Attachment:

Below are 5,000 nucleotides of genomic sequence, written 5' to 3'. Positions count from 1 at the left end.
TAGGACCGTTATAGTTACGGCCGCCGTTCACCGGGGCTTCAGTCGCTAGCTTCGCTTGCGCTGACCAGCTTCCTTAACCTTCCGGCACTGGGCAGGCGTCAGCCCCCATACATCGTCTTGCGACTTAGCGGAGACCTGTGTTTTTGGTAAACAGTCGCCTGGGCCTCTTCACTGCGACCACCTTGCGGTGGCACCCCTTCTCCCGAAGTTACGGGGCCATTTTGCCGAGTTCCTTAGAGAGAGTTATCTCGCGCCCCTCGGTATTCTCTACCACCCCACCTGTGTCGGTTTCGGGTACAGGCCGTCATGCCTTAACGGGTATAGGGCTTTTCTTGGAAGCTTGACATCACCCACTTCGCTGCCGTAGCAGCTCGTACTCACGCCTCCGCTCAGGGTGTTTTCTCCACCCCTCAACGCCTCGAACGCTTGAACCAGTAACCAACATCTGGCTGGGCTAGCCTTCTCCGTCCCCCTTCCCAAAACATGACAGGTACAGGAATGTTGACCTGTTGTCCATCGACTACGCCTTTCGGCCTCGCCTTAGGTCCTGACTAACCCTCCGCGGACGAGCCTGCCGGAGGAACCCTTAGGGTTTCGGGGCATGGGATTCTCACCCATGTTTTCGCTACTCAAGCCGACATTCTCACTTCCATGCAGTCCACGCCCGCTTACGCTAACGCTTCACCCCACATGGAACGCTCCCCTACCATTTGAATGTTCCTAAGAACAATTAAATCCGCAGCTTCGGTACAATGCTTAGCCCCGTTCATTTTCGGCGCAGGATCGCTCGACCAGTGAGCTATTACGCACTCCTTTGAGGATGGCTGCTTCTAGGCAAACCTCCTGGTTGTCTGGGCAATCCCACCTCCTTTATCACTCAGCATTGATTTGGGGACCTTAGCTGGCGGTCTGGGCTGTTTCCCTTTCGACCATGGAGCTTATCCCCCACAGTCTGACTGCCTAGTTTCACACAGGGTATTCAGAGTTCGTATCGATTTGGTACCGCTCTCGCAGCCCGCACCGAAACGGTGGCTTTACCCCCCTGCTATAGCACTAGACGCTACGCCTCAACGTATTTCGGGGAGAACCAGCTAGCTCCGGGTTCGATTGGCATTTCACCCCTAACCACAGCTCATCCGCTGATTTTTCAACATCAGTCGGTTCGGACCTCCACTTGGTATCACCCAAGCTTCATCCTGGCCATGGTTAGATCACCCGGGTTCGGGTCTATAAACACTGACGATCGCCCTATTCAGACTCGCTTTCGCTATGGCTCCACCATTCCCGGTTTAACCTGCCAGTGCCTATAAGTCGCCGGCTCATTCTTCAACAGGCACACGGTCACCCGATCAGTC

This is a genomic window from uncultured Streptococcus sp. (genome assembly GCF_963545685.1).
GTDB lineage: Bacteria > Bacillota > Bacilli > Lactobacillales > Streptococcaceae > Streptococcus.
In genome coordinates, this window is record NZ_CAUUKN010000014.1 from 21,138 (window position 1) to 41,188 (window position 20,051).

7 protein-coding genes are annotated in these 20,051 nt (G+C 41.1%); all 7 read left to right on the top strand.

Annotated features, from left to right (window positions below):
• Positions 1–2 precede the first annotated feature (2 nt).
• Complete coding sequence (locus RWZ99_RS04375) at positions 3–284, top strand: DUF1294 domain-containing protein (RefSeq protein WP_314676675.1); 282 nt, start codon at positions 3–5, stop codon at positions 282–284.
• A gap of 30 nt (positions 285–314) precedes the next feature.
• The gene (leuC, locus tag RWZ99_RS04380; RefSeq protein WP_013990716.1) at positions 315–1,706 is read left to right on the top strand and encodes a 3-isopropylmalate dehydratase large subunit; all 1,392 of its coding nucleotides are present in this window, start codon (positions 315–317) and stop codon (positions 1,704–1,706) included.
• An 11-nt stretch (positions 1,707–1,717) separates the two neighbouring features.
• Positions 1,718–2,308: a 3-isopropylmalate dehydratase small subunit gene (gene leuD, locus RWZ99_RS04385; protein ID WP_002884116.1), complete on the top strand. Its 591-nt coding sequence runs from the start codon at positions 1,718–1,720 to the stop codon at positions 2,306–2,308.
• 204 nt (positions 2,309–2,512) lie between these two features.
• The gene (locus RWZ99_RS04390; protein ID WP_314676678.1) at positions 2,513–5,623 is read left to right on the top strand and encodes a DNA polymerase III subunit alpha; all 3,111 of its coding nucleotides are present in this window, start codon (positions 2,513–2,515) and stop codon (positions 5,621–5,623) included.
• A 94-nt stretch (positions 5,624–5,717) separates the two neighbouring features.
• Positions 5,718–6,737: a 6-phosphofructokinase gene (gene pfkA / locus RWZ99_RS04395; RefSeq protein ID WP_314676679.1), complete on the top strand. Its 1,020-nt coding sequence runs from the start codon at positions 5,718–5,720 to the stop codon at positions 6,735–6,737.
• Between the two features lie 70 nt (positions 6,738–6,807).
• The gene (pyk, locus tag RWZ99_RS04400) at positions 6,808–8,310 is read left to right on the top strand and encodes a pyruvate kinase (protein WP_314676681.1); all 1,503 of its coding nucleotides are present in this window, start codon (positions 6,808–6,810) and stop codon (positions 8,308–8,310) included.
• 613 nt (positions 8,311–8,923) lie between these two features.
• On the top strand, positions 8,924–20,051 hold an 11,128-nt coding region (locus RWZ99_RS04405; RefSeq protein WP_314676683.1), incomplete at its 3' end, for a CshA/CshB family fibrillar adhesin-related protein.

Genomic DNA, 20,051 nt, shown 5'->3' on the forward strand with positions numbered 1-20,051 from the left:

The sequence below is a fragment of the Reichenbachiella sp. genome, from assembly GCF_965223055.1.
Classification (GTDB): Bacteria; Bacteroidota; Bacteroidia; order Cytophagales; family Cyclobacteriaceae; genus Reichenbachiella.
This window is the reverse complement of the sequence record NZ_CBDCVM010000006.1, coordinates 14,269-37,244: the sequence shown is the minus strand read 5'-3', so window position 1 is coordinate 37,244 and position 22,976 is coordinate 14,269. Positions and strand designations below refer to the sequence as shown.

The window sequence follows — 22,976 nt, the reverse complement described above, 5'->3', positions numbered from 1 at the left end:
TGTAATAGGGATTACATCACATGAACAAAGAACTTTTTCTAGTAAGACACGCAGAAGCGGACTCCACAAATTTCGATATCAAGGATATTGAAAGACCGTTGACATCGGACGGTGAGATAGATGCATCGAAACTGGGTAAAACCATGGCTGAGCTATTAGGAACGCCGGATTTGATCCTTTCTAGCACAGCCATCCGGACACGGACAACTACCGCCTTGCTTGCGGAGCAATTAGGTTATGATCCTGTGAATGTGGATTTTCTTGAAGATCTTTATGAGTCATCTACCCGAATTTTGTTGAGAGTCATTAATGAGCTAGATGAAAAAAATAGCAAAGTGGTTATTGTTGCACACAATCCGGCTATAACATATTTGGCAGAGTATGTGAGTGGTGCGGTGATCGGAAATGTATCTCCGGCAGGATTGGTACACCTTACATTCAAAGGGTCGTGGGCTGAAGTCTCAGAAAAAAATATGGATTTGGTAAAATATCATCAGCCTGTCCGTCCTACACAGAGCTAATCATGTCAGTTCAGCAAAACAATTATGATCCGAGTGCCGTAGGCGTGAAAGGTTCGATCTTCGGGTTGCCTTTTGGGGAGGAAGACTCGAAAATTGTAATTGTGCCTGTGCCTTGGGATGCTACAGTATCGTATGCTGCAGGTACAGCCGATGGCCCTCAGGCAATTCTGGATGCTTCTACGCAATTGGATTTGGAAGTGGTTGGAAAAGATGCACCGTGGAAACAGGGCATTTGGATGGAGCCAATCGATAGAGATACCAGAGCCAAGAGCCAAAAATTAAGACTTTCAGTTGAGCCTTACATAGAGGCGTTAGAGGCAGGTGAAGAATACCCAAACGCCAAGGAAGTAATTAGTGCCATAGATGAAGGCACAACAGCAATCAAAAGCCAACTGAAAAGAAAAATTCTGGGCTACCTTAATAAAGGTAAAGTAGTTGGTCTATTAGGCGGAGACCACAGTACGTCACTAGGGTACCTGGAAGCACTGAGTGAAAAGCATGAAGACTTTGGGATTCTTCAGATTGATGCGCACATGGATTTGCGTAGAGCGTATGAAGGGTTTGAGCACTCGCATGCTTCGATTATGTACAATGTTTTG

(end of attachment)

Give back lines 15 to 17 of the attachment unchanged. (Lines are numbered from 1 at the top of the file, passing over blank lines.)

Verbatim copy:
• The gene (locus RWZ99_RS04390; protein ID WP_314676678.1) at positions 2,513–5,623 is read left to right on the top strand and encodes a DNA polymerase III subunit alpha; all 3,111 of its coding nucleotides are present in this window, start codon (positions 2,513–2,515) and stop codon (positions 5,621–5,623) included.
• A 94-nt stretch (positions 5,624–5,717) separates the two neighbouring features.
• Positions 5,718–6,737: a 6-phosphofructokinase gene (gene pfkA / locus RWZ99_RS04395; RefSeq protein ID WP_314676679.1), complete on the top strand. Its 1,020-nt coding sequence runs from the start codon at positions 5,718–5,720 to the stop codon at positions 6,735–6,737.